(1) |

where is the normalized lens focusing strength, the relativistic Lorentz factor and the electron rest mass. The equilibrium solution is associated to a betatron oscillation of amplitude and, thus, to a matched spot size equal to for the beam parameters described so far. For such a value the emittance minimum in Fig. 5(d) is obtained.

The ABP deflection capability can be scaled to even higher beam energies (and/or larger deflection angles) by changing its main parameters (radius of curvature, discharge current and capillary radius). Here we have demonstrated how to obtain the most compact structure able to bend a 100 MeV electron beam. For other cases, e.g. when dealing with larger energies, the radius of curvature has to be increased (since ) by employing longer capillaries and avoiding the use of too large discharge currents that can induce plasma pinch and other nonlinear effects.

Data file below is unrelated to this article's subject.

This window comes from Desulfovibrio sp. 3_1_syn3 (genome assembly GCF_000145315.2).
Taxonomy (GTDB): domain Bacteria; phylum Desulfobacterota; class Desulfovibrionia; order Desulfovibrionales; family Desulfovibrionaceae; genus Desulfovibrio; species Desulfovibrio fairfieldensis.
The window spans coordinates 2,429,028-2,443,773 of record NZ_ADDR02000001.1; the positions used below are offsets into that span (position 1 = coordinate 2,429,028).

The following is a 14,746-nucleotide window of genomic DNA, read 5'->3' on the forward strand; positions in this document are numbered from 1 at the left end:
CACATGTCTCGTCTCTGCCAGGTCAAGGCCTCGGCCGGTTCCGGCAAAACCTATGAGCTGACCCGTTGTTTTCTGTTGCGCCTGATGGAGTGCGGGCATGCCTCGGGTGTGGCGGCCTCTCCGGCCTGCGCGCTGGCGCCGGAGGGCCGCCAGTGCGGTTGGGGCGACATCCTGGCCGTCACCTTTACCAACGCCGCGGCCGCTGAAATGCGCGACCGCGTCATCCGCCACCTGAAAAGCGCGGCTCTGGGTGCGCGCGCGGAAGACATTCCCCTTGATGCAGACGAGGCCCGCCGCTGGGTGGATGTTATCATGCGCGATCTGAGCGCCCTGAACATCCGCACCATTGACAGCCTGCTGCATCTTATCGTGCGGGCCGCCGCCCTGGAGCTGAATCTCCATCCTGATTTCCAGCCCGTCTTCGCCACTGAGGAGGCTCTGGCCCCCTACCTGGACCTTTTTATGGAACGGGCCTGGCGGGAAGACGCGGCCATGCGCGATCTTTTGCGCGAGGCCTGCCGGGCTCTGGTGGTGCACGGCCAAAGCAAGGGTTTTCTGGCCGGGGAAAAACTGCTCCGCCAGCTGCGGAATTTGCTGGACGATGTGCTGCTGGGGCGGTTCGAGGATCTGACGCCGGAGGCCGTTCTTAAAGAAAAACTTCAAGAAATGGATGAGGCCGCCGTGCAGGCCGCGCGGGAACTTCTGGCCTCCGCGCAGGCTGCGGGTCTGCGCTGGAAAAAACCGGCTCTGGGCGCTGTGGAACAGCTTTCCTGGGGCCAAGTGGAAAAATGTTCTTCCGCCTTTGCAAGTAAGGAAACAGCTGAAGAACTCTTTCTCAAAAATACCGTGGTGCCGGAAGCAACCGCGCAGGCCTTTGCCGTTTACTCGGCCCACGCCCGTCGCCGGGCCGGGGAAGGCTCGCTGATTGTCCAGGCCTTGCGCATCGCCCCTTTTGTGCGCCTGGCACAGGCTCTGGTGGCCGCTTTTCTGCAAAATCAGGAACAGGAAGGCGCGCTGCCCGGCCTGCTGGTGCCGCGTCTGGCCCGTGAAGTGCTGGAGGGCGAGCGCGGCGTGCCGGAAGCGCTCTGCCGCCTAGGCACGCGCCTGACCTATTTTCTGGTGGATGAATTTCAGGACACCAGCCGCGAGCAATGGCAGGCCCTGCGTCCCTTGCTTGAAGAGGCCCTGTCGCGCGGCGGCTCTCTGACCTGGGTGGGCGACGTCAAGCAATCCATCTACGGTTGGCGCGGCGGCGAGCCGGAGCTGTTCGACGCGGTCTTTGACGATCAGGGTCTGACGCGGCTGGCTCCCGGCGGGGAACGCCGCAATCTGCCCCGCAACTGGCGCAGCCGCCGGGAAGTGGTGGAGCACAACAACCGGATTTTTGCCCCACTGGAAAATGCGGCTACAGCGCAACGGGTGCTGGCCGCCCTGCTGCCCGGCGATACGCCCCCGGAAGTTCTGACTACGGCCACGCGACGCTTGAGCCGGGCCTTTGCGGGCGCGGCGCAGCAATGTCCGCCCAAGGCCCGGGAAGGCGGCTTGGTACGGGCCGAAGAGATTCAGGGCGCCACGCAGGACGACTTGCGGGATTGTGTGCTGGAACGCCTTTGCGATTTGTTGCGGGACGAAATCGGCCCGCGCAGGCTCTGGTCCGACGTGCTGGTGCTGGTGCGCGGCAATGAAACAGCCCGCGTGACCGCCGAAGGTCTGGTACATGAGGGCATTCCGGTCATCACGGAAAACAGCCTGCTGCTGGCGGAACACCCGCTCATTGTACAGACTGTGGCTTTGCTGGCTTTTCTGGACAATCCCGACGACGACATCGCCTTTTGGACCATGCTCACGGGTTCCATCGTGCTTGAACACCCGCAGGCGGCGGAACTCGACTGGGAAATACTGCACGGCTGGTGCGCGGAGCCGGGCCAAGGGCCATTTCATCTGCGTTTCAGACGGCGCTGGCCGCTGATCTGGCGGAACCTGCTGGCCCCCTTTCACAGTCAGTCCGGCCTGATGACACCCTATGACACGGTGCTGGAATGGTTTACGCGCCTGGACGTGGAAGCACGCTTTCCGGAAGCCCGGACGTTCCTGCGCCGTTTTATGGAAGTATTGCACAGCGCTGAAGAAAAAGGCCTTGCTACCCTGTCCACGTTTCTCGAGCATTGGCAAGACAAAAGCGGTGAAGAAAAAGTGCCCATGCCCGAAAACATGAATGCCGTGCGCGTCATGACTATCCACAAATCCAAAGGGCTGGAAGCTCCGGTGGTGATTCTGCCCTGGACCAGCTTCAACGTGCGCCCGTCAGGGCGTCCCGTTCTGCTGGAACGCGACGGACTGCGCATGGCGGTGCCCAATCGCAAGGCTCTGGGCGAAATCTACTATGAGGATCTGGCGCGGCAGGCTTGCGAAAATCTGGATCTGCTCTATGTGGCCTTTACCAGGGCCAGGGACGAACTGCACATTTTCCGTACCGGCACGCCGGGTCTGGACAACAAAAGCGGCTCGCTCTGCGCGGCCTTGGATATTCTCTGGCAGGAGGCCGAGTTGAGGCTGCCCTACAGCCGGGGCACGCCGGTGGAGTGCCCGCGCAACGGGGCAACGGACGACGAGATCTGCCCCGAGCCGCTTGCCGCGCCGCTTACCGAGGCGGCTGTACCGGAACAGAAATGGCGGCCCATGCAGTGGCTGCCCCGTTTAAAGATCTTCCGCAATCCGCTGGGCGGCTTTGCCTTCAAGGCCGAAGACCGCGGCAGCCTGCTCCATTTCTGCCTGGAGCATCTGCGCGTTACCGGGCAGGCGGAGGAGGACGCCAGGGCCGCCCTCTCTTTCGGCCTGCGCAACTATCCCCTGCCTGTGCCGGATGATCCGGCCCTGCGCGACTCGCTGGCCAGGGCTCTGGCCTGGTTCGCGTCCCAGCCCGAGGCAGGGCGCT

In conclusion, we have presented a new device based on a capillary-discharge waveguide able to deflect particles at large angles. The theoretical treatment is discussed and supported by numerical simulations showing that the guiding, under certain conditions, preserves both the beam emittance and longitudinal phase space. The latter feature, in particular, would be particularly useful in accelerator facilities. If the beam has to be translated in a different beamline, a system consisting of (at least two) consecutive bending magnets separated by dispersion-matching focusing optics (e.g. quadrupoles and sextupoles) has to be adopted to preserve (or compress) the bunch duration england2005sextupole; eos_jitter. On the contrary, by means of the ABP even ultra-short beams can be transported without requiring additional optics. We have also demonstrated its capability in guiding particle beams with large energy spread as, for instance, the ones coming from plasma-based accelerators faure2004laser; geddes2004high; litos2014high. In this case the transport up to a specific location represents a tricky task to accomplish if conventional magnetic optics (strongly affected by chromatic effects) is employed. With the ABP, instead, the overall elongation would be contained within only few percents. If compared to the state of the art of current technology, based on superconducting magnets operating at cryogenic temperatures, its practical implementation would be simpler and more affordable in terms of costs. The ABP might thus represent an affordable solution to develop more compact beamlines and, in general, to bend and guide charged particle beams.